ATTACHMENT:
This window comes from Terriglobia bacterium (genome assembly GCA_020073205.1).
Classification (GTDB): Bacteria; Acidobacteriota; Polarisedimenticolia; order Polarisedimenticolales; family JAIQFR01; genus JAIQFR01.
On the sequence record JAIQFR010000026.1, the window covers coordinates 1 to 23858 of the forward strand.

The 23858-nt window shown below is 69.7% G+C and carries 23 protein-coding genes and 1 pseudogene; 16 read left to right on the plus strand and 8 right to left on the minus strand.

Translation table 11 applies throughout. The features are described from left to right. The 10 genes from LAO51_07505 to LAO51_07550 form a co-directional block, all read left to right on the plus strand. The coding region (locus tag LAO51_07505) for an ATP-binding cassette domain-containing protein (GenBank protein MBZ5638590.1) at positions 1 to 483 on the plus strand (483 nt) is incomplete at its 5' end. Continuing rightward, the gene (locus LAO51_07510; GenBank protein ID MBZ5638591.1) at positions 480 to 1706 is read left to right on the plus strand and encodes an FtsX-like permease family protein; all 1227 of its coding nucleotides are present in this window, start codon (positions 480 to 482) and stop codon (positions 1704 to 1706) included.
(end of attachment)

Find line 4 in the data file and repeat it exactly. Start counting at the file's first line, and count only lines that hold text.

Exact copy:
The 23858-nt window shown below is 69.7% G+C and carries 23 protein-coding genes and 1 pseudogene; 16 read left to right on the plus strand and 8 right to left on the minus strand.